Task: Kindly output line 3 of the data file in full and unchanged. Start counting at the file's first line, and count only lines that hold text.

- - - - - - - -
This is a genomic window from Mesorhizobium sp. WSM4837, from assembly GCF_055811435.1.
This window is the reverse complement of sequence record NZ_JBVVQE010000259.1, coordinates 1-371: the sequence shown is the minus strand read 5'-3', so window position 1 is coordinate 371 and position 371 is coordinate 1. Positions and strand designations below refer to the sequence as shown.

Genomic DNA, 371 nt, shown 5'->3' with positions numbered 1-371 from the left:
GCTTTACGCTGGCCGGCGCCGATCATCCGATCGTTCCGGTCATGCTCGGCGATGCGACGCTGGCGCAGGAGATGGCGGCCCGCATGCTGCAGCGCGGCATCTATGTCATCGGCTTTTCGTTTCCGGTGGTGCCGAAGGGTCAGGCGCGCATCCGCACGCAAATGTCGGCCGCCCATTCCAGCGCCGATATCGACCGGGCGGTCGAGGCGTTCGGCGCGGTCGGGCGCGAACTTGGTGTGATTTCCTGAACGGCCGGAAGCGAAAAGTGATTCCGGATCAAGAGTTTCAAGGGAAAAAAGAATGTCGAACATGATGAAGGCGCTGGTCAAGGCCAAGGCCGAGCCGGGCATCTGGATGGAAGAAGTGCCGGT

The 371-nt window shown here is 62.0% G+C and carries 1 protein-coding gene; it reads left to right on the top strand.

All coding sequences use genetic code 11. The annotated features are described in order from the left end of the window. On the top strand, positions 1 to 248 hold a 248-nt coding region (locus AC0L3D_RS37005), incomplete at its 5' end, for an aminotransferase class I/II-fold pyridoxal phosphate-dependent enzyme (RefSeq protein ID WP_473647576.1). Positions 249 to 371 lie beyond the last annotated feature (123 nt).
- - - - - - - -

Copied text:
Genomic DNA, 371 nt, shown 5'->3' with positions numbered 1-371 from the left: